King v. Burwell: Frequently Asked Questions

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February 26, 2015
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Q: What is the issue being addressed in King v. Burwell?
A: King v. Burwell is about whether all people who purchase health insurance under the Patient Protection and Affordable Care Act are eligible to receive subsidies – or, as the challengers would have it, only residents of those 13 or so states who set up their own healthcare exchanges. Without these subsidies, many low and middle income people will not be able to afford health insurance, which of course would defeat Congress’s purpose in passing the Affordable Care Act.

Q: How would a negative decision affect people living with HIV?
A: The great majority of HIV-positive people in the States affected make less than 400% of the poverty level, would become ineligible for subsidies and will no longer be able to afford health insurance. Without health insurance, they may no longer have access to the life-saving medication and care they need.

Listen to our teleconference with Lambda Legal Counsel Greg Nevins and HIV Project Director Scott Schoettes, "King v. Burwell at the Supreme Court":

Q: If people with HIV are no longer able to afford health insurance, couldn’t they just fall back into the old system of HIV care?
A: We couldn’t easily return to that system and we wouldn’t really want to do so. In addition to the fact the old system of HIV care is already adapting and changing to work alongside Obamacare, the truth is that the old system wasn’t working that well. Despite the hundreds of millions of dollars spent on this system over the past 25 years, in 2011 only 28% of the more than 1.1 million people living with HIV in the United States had achieved viral suppression. As recently as a few years ago, there were waiting lists to get HIV drugs in several states, and those are the very states whose residents would lose their subsidies if this legal challenge is successful.

Q: Why does Lambda Legal’s brief focus upon communities of color?
A: Within the states potentially affected by the decision in this case, there is a veritable public health emergency going on within communities of color when it comes to HIV. In this country, a Black person is 8 times more likely to contract HIV than a white person, and after infection has a 13% greater chance of an AIDS-related death. If we don’t correct course, these disparities are only going to get worse. Lambda Legal thought it important to bring these racial disparities to the Court’s attention and to provide a legal framework in which the Justices could take them into account while making their decision about Congress’s intent in passing this legislation.

Q: So lack of access to healthcare for people of color increases susceptibility to HIV infection. Are there behavioral differences at work also?
A: No, it seems not. For instance, multiple epidemiological studies have shown that black gay and bisexual men engage in the same or less risky behavior than their white counterparts. There is, however, another factor that plays into higher rates of new infection within certain communities: the tendency of people towards same-race sexual partners. Certain communities have a higher percentage of people with HIV, and when the percentage of people with HIV within the pool of potential sexual partners is higher, the chances of contracting HIV increase accordingly. Layer on top of the lower testing and treatment rates within communities of color and the fact that transmission is more likely to occur if people do not know they are HIV-positive or are not able to access treatment, and it is easy to see the snowball effect that leads to the significantly higher prevalence of HIV within certain communities.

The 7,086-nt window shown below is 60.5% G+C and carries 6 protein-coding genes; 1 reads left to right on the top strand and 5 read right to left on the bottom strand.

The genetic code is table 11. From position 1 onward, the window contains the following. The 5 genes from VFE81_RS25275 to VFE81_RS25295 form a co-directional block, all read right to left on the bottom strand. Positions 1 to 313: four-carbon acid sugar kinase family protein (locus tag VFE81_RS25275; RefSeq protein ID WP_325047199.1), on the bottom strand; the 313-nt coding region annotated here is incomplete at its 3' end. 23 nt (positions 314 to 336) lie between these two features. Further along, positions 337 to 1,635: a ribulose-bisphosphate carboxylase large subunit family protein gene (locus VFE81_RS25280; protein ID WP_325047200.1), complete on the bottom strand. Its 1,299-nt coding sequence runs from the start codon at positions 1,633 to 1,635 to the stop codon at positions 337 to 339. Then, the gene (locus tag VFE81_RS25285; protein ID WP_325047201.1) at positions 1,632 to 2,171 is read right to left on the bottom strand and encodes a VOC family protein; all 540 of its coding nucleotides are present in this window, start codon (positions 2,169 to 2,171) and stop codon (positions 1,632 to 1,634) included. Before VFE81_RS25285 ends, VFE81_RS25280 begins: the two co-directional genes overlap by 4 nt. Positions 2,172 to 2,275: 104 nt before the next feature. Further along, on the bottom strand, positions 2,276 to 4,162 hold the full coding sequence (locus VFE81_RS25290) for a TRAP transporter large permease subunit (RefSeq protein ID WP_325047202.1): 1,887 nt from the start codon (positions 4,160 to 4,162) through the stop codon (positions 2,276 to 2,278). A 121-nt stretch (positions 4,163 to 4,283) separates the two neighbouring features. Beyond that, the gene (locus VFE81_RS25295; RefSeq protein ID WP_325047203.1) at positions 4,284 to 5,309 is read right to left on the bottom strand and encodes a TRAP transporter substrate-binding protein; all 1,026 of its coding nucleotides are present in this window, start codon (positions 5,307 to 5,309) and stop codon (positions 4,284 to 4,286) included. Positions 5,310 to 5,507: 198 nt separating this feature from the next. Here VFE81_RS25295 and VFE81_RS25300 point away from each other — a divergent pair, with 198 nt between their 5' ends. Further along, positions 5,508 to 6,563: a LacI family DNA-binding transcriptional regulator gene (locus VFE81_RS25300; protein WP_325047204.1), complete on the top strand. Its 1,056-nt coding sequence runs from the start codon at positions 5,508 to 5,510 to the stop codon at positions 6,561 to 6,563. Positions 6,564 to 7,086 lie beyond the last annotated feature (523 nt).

Q: How would an adverse decision affect people who are trying to stay HIV-negative?
A: Profoundly. The The federal Ryan White HIV/AIDS Program doesn’t cover medications for people who are HIV-negative, so it doesn’t provide health insurance that would cover Pre-Exposure Prophylaxis (PrEP), which has been shown to be highly effective in preventing HIV transmission. Also, limited access to healthcare for people of color historically has led to much higher rates of untreated sexually-transmitted infections, which in turn greatly increases susceptibility to HIV.

Q: If the U.S. is one of the wealthiest countries in the world, and the place where most of these very effective HIV medications have been developed, why are people still dying here?
A: There are a number of contributing factors, but the primary reason is that healthcare had not previously been made affordable and accessible to everyone in this country. We have the medical infrastructure to deliver this care, we have medications that turn HIV into a chronic, manageable condition, and we now have multiple effective methods of preventing its transmission. But only with the passage of the Affordable Care Act did we as a country make this a priority and muster the political will to make affordable healthcare a reality. And only with the preservation of the ACA can we achieve our goal of an AIDS-free generation.